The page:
Our research director Rick Meier compiled this list of North American bike sharing systems. Did we miss one? Let us know.
Leading designer, contractor, and manager of bike sharing systems all over the world.
One of the most ambitious bike sharing systems in North America, BABS stretches from Oakland, Calif., to San Francisco and south to San Jose. It’s a partnership among seven regional transit authorities.
Marketed to “people on the go”, B-Cycle is one of the leading bike sharing companies in the US. B-Cycles can be found in 20 American cities.
This Southern California bike share company also assembles the bicycles locally (in Los Angeles).
Established in the 2009, BIXI Montréal has served as the template for many similar systems in North America and around the world.
Bikesharing service to Canada’s largest city. 1,000 bikes serving 80 locking stations in the Toronto’s downtown core.
A small fleet of 100 bikes in downtown Ottawa/Gatineau.
1,300 bikes, and 151 stations serving the D.C./Arlington area.
BIXI service in the downtown core of the fourth largest city in the state of Tennessee.
The Big Apple’s for-profit bike sharing system. Owned and operated by NYC Bike Share LLC, a subsidiary of Alta Bicycle Share Inc., with naming rights purchased by Citibank.
A styish bikesharing brand based out of Florida, expanding to Miami Beach and San Diego
Chicago’s new sustainable transit solution, operated by the Chicago Department of Transportation.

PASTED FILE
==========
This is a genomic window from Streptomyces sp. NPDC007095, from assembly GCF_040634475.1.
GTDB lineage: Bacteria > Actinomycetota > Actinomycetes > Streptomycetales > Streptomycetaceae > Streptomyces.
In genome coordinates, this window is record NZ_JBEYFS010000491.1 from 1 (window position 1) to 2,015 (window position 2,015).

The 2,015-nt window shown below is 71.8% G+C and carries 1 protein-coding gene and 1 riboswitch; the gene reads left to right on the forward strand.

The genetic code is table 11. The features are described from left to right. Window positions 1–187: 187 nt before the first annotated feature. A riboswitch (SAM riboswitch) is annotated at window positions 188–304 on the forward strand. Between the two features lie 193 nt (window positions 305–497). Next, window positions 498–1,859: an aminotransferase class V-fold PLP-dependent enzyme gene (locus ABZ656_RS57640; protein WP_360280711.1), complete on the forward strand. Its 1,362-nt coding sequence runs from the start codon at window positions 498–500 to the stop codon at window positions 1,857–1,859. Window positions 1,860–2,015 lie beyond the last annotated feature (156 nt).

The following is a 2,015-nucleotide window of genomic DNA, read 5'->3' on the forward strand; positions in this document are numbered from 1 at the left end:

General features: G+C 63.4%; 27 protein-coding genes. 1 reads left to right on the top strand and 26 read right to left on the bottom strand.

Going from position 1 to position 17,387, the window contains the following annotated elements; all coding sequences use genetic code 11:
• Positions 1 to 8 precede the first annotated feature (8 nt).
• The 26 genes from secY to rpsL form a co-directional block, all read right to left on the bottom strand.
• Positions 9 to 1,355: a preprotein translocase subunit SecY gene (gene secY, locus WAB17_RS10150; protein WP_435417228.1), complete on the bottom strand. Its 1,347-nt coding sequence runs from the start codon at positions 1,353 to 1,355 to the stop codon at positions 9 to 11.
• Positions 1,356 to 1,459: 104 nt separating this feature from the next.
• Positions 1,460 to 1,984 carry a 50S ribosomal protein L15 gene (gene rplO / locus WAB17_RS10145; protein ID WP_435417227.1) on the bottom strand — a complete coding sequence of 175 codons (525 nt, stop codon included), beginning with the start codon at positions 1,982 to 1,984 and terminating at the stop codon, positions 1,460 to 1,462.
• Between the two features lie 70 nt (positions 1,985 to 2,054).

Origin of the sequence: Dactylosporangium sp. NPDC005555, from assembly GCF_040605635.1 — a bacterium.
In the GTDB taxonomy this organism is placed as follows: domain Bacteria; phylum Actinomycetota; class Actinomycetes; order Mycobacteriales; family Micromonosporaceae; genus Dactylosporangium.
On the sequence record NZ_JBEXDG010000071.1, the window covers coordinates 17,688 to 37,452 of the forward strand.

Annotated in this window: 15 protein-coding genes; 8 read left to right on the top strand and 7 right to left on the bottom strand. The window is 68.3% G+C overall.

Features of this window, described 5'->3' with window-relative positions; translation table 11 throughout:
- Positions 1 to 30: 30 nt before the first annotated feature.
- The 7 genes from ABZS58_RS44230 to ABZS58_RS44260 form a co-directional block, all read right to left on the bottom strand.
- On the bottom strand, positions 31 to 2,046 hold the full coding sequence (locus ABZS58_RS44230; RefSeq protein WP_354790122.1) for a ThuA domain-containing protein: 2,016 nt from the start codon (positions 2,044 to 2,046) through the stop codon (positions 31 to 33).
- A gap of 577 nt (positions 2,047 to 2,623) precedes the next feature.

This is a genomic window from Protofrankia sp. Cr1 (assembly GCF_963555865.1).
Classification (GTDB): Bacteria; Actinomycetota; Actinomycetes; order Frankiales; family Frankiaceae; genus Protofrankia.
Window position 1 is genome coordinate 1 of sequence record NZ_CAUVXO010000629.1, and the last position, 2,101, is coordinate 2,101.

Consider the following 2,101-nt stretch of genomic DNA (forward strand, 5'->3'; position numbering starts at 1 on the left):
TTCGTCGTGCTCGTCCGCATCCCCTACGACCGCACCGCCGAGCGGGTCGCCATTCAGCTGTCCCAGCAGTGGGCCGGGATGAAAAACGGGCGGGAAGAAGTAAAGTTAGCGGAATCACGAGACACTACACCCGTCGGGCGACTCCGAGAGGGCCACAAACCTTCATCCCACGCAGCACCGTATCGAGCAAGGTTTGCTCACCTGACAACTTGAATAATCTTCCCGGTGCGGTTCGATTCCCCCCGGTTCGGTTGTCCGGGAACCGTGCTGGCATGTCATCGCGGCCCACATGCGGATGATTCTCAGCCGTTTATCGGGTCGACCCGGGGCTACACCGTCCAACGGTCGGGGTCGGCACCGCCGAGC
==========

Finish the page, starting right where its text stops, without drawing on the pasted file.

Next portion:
An 84 bike fleet on the campus of Washington State University.
This subsidiary of B-Cycle offers unlimited service for $5/day; popular among tourists.
Seasonally-operated nonprofit BIXI bicycle sharing system in the Twin Cities Bikes: 700, Stations: 116
A fleet of used bikes that are available for use on the University of British Columbia campus. Bikes are donated to the program by various departments of the University, who remove abandoned bikes from the racks on campus. They also accept donations from community members.
A community-owned bike share program in Ottawa; an alternative to Capital BIXI
Downtown Oklahoma City’s new bike share program. A company called Downtown Oklahoma City Inc. (DOKC) has been contracted by the city to manage the six downtown kiosks, as well as the ongoing marketing and operation of the program.
University of North Carolina’s first bicycle share program. Bicycles may be checked out for short-term use by community members for occasional trips on and around campus. Their fleet is kept in ship-shape by mechanics from the local non-profit ReCYCLEry.
For more Bike Sharing information check out the updated Bike Share Planning Guide, published by the Institute for Transportation and Development Policy.